FAQ About RAID Controllers
What is a RAID controller card?
A RAID controller card allows you to connect multiple hard drives, or solid state drives, to your computer's motherboard. This RAID card (redundant array of inexpensive disks - or, more recently - redundant array of independent disks) essentially allows multiple drives to be recognized as one by your operating system and software applications.
When is a RAID controller useful?
Since a RAID card enables your system to read and write data over multiple drives in more intelligent ways, it can improve performance or better protect data in the event of a drive failure. There are different levels of RAID, offering distinct benefits, the most common being RAID 0, RAID 1, and RAID 5.
Stripping -- improves input/output performance by writing some data to one drive, and some simultaneously to another, effectively reducing read and write times.
Mirroring -- reduces the risk of data loss if a single drive fails by copying information from one drive to another automatically.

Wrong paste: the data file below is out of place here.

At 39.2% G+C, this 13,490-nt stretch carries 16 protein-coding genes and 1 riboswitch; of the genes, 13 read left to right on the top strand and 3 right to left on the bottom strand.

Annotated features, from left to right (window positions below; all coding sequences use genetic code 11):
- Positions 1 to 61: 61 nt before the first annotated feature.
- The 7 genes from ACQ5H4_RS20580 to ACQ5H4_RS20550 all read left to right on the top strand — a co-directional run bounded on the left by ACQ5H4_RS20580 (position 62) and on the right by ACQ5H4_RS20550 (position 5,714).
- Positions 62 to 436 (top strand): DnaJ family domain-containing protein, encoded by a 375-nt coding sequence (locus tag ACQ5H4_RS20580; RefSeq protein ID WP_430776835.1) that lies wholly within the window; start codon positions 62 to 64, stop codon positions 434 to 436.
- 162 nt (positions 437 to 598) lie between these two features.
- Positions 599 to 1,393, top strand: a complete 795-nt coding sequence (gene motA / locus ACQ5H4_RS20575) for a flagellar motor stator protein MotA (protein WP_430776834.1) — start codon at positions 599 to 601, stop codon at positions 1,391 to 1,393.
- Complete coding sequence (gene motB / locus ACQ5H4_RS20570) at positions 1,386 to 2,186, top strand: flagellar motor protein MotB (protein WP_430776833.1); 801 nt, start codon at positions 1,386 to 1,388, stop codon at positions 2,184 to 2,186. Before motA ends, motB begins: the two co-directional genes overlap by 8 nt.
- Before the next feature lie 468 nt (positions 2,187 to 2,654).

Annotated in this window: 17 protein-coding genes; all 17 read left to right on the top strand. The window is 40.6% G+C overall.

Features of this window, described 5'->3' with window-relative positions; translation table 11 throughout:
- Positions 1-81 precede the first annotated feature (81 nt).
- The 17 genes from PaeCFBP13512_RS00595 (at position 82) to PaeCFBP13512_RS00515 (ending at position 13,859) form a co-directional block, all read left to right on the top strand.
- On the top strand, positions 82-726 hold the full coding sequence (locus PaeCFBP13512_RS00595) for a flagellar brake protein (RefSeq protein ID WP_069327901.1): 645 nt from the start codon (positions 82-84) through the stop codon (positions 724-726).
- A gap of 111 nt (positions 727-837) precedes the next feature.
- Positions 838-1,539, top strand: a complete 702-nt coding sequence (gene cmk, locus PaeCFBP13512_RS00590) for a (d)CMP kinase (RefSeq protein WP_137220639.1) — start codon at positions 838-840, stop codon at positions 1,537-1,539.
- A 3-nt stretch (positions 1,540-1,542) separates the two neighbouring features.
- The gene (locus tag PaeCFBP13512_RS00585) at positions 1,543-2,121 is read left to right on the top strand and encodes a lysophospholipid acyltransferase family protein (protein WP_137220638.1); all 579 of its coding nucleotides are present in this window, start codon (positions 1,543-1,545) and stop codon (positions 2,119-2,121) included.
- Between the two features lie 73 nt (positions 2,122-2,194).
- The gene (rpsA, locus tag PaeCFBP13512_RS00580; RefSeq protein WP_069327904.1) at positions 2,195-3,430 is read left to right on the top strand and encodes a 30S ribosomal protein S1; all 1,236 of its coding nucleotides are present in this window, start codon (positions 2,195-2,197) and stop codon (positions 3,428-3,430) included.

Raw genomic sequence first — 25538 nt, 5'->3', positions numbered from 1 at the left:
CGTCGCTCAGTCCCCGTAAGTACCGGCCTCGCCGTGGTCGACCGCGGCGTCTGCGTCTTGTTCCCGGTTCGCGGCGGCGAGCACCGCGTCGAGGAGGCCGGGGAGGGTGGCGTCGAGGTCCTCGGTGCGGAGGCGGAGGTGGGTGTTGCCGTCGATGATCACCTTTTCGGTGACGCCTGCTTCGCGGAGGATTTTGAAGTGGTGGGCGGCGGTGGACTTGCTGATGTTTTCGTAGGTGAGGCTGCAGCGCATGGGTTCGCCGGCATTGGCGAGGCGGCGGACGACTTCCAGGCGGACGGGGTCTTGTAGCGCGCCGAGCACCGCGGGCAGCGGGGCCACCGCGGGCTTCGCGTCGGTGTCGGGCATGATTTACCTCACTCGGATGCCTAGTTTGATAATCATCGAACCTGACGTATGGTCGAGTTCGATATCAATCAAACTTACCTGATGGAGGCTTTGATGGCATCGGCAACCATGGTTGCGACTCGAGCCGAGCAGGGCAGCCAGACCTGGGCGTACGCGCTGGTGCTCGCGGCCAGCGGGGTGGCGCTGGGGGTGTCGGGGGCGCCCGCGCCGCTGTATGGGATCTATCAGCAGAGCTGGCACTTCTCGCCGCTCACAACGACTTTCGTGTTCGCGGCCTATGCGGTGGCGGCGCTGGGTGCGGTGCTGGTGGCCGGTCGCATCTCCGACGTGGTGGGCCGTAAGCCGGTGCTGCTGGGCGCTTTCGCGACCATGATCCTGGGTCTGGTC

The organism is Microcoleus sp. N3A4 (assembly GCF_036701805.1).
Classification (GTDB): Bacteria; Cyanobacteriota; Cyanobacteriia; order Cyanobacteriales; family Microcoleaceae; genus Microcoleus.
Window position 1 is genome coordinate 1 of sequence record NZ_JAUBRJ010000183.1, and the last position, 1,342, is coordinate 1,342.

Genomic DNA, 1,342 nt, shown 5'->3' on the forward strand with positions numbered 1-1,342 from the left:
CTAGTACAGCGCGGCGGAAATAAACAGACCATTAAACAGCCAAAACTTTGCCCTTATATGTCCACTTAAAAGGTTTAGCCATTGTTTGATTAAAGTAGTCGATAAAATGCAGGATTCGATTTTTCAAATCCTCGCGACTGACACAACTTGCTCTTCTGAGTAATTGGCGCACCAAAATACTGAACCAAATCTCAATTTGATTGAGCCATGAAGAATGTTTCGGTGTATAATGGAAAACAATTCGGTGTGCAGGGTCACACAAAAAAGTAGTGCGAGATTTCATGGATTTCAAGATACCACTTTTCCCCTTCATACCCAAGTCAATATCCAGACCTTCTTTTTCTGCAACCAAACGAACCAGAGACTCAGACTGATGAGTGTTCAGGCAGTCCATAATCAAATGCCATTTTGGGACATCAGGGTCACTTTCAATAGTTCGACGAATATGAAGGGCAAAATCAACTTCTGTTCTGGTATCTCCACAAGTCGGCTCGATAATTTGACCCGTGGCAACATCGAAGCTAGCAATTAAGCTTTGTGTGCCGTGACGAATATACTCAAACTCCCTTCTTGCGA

Advanced methods are used to achieve a combination of stripping and mirroring, allowing input/output (I/O) to multiple drives for better performance, but also duplicating vital pieces of information to help reconstruct data if necessary. This configuration requires at least 3 drives to work.
What features should I consider in a RAID controller?
Ensure the card supports the level of RAID functionality that best suits your needs. Additionally, consider the number of ports it includes, the types of hard drives or solid state drives it's compatible with, and the data transfer speeds supported.